Money and Dignity (EP.47)



There is a lot of talk from some quarters supporting giving people what they need in areas like healthcare and housing, as well as in cash, with a growing call for a guaranteed income. The reasons given include these benefits being “human rights” and that conferring these benefits and cash will allow the recipients to live in “dignity.” The truth: like a feeling of accomplishment, dignity cannot be granted, it can only be earned.

Links and References

Life is Hard

Brother’s Keeper

Give a Man a Fish


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Money and dignity are connected: Dignity comes from working hard to earn it. You have heard the expression that, “Money is the root of all evil.” That’s not at all correct. The original text in the bible is, “The love of money is the root of all evil.” This is a key distinction. Let’s make another vital distinction: It is not money that confers dignity, it is doing your absolute best to earn it that does. Money confers the ability to buy things; doing your best confers dignity. John Wooden, three-time collegiate basketball champion as a player, professional player, and the best college coach of all time, said, “Focus on effort, not winning. Winning is a byproduct of effort.” He consistently emphasized the importance of doing your best over winning. Here’s another, “Success is never final; failure is never fatal. It’s courage that counts.” Isn’t Coach Wooden saying that dignity comes from the courage to do your best whether you are succeeding or failing at the moment?

Telling people that giving them money gives them dignity does two terrible things:

  1. It robs them of learning that working for that cash is the only money-connected path to dignity and
  2. The recipients will develop a vague but powerful and deep-seated emptiness where that deeply satisfying earned dignity feeling should be. What will they fill that emptiness with? Nothing good. It is irreplaceable.


  1. Like a feeling of accomplishment, dignity cannot be granted, it can only be earned.
  2. Whenever at all warranted, we should treat each other with dignity. The key here is that the people treating others with dignity are honoring themselves, casting dignity upon themselves, not bestowing dignity on the other person. Dignity cannot be granted, it can only be earned.

Now, let’s apply the two Revolution 2.0 main tenets to today’s podcast. The two main tenets that we believe at Revolution 2.0 are:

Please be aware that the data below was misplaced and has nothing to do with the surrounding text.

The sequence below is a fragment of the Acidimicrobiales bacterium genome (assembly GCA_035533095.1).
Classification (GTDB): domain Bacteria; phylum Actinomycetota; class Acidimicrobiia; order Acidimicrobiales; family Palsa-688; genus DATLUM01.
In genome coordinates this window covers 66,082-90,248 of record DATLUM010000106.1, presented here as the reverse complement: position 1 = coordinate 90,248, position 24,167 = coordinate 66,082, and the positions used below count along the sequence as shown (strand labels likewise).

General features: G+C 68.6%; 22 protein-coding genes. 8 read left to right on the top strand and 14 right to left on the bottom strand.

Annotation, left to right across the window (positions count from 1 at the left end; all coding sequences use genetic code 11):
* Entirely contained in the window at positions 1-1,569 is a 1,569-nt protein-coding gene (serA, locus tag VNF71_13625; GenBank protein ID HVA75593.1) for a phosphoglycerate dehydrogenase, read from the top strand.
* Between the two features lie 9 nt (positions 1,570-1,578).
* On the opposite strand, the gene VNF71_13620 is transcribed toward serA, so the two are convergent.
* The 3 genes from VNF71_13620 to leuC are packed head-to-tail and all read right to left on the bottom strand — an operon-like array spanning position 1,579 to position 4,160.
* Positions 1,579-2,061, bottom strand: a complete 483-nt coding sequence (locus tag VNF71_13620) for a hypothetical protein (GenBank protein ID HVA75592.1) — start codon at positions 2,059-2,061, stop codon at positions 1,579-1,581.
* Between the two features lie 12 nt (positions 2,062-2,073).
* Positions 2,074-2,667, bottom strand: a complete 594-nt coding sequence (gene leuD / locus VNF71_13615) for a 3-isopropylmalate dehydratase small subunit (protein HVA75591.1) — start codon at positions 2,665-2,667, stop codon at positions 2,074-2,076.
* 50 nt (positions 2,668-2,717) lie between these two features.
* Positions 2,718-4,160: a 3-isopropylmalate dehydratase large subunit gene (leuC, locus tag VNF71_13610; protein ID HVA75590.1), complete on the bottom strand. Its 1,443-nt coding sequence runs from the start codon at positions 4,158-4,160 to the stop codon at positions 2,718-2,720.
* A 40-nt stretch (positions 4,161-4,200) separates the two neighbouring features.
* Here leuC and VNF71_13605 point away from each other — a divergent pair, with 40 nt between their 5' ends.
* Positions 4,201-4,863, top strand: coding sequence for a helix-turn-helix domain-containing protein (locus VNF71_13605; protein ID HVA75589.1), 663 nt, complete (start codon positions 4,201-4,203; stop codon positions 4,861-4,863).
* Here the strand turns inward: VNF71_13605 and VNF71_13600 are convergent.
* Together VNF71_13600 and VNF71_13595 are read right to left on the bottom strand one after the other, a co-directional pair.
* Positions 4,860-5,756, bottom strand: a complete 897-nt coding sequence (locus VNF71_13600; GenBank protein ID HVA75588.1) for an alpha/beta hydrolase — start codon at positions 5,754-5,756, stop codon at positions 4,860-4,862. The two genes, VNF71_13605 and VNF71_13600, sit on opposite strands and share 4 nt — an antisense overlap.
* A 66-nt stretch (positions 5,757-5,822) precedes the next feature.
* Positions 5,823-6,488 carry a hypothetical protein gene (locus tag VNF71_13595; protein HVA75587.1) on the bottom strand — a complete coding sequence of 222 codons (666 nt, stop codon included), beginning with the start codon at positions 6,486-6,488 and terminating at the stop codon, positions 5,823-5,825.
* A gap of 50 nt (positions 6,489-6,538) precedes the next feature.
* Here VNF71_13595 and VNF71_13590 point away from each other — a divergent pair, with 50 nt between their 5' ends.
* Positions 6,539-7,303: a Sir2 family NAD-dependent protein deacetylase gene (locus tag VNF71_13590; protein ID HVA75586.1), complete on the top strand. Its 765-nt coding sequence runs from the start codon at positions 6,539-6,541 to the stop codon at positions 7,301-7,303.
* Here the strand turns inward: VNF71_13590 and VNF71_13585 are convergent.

1. Personal Responsibility; practice it, teach it and
  2. Be Your Brother’s Keeper.

Paraphrasing St. Francis, “Always teach personal responsibility, and when you must, use words.” Practicing personal responsibility is hard. As is anything worthwhile. After all, Life is Hard. But more than worth doing well. Paraphrasing Will Luden, teaching through example is a powerful, and often thankless, way of being your Brother’s Keeper. Do it anyway.

We often fail–I often fail–and our brothers and sisters often fail. That’s why we are called to be our brother’s and sister’s keepers. Encourage them, love them; hold them accountable when necessary, love them; teach them, love them. Note where the emphasis is. Speaking of teaching, I invite you to check out, “Give A Man A Fish…”

We will unpack this and more in future podcasts starting with the next cast on Tuesday the 31st: “Workfare.”. Revolution 2.0 publishes two podcasts and related blogs each week; midday on Tuesdays and Fridays. Twice a week, every week.

it is time for our usual parting thought. For us at Revolution 2.0, it is not only change your thinking, change your life. It is change your thinking, change your actions, change the world. And if you can do it in love and enjoy the people around you at the same time, all the better. And if we, you and I, don’t do something, then the others who are doing something, will continue to run the show.

Remember: Knowledge by itself is the booby prize.

Will Luden, writing to you from my home office at 7,200’ in Colorado Springs.

Will Luden
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One Response

  1. Charles Cabral Reply

    Proverbs 30: 8-9 …give me neither poverty nor riches, but give me only my daily bread. Otherwise, I may have too much and disown you and say, “Who is the Lord?” Or I may become poor and steal and so dishonor the name of my God.
    I think at some point we have to consider the conditions that we are creating (or contributing to) for others. Am I participating in a system that denies others the opportunity to gain dignity? You are correct that handouts do not convey dignity, but there are many ways to help others overcome barriers to achievement such as lack of education, no available plumbing or physical limitations.

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